In this blog post we wanted to focus on the monthly audit. This is something that is not looked upon favourably by care managers in home care companies. Unfortunately, it’s an unavoidable process that care companies need to go through to make sure that the care being delivered is safe, compliant and being carried out in accordance with how the customer is progressing under the care company.
Working in care requires extraordinary amounts of mental and emotional strength and resilience, something that is often underestimated outside and, on occasions, even within the care sector.
I’ve recently spoken with a number of larger care providers who had not even considered the impact of digital care planning upon their exposure in terms of litigation and, therefore, their insurance premiums. As this is such a key driver for going digital, it seemed timely to summarise the two key points here.
For decades, the UK’s domiciliary care sector could only measure the delivery of care upon the basis of quantity. Despite the wholly personal nature of the service; time and task was literally the only metric that could be applied to determine the efficiency and effectiveness of a team, a business or a contracted provider.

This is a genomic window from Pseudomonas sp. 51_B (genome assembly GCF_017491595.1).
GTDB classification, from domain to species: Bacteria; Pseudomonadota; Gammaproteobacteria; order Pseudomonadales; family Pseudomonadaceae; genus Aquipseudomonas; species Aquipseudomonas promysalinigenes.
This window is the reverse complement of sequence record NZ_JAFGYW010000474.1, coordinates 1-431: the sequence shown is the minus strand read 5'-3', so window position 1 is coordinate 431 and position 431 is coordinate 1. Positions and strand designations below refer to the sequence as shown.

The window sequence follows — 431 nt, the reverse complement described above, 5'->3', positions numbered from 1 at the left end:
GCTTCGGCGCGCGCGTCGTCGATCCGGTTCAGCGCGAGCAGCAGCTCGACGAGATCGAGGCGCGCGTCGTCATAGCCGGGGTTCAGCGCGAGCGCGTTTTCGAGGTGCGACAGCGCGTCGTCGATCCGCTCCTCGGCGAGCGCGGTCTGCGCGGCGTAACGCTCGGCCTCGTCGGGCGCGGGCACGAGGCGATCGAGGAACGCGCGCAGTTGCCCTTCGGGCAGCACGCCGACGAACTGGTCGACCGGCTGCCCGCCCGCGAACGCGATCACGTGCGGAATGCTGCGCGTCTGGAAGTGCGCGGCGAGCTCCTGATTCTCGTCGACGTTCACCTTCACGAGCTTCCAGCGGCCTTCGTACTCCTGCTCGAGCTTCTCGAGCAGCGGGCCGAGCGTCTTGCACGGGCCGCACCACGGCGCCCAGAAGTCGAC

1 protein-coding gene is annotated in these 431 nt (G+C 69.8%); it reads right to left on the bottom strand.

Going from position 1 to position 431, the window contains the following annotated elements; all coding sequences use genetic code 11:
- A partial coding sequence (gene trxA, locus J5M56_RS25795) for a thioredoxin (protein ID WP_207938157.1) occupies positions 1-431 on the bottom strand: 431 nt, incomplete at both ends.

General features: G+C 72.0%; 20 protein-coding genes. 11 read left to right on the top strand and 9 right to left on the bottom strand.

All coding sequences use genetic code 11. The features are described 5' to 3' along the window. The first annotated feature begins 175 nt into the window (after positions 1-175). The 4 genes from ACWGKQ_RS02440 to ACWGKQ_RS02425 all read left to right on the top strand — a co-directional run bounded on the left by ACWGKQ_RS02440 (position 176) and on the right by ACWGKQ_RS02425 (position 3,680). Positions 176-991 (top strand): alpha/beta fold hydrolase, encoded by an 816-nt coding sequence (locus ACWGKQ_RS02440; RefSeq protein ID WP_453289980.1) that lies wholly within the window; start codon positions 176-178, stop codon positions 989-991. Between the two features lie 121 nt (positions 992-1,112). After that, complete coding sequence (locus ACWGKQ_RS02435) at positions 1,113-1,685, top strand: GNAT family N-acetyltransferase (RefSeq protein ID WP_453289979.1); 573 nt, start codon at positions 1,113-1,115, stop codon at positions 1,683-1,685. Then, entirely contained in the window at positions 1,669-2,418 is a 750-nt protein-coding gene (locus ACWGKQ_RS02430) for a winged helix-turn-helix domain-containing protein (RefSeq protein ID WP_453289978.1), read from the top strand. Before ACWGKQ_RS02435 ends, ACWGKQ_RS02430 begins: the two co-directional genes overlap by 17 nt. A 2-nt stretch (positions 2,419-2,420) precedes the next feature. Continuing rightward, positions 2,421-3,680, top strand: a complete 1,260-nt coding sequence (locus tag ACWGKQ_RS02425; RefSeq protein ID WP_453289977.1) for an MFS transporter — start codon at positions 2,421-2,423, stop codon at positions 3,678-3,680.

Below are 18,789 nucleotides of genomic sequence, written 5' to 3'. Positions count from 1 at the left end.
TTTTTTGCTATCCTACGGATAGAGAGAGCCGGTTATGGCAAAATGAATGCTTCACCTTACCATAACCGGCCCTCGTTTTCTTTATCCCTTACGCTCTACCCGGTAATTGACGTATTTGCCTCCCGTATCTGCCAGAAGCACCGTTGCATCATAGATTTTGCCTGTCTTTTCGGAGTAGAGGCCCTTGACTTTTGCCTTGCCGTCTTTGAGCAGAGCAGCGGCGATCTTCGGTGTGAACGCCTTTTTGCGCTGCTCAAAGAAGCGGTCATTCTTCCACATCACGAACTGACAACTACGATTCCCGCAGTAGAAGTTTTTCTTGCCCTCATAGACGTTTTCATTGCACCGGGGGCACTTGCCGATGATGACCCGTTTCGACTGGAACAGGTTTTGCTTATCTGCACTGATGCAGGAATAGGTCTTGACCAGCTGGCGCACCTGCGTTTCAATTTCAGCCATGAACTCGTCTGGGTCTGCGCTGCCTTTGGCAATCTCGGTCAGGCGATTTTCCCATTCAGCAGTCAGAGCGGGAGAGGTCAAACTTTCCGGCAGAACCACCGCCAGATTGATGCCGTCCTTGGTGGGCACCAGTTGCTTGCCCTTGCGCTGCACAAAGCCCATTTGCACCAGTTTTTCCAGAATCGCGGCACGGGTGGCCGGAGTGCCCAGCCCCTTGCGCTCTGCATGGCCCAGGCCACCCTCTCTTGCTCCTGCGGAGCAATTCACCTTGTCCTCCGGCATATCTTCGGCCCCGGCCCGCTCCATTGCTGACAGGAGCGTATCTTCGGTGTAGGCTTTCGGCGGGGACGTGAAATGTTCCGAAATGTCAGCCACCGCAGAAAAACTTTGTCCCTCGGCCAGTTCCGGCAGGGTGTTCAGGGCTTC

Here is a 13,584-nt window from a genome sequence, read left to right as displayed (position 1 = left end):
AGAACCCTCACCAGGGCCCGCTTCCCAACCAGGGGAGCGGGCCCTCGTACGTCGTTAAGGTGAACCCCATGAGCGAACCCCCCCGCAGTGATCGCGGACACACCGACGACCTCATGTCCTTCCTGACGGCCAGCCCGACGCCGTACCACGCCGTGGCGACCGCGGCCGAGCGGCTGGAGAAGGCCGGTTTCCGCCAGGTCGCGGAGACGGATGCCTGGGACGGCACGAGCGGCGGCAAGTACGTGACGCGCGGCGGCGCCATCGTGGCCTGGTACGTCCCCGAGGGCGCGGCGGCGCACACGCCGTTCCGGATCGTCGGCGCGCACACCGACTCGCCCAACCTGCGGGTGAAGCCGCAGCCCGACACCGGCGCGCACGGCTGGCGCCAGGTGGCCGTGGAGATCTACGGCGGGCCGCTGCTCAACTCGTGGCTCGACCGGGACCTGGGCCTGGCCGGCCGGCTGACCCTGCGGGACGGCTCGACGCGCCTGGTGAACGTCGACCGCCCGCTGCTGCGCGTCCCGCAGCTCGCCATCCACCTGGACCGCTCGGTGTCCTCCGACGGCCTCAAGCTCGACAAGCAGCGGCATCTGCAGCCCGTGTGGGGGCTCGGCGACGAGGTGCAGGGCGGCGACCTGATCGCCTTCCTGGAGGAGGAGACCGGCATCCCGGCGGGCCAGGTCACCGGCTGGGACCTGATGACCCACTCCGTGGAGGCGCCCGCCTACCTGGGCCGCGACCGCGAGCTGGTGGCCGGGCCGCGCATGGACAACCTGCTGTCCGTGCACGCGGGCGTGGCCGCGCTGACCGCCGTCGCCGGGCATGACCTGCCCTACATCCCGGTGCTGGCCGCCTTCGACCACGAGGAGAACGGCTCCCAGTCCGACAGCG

Starting a new care business should be an adventure and there will, no doubt, be challenging but familiar roads along the way, doing things where your previous experience has provided the expertise to do them better than the competition; designing person centred care packages; working with the CQC on registration and compliance; recruiting skilled and experienced care managers and care assistants; and delivering excellent care.
Pretty much every week somebody asks us: “Why haven’t you written a rostering system or bought a rostering system to go alongside your digital care planning – after all, you’ve got the engineers, you’ve got the money and it’s what everybody wants ?”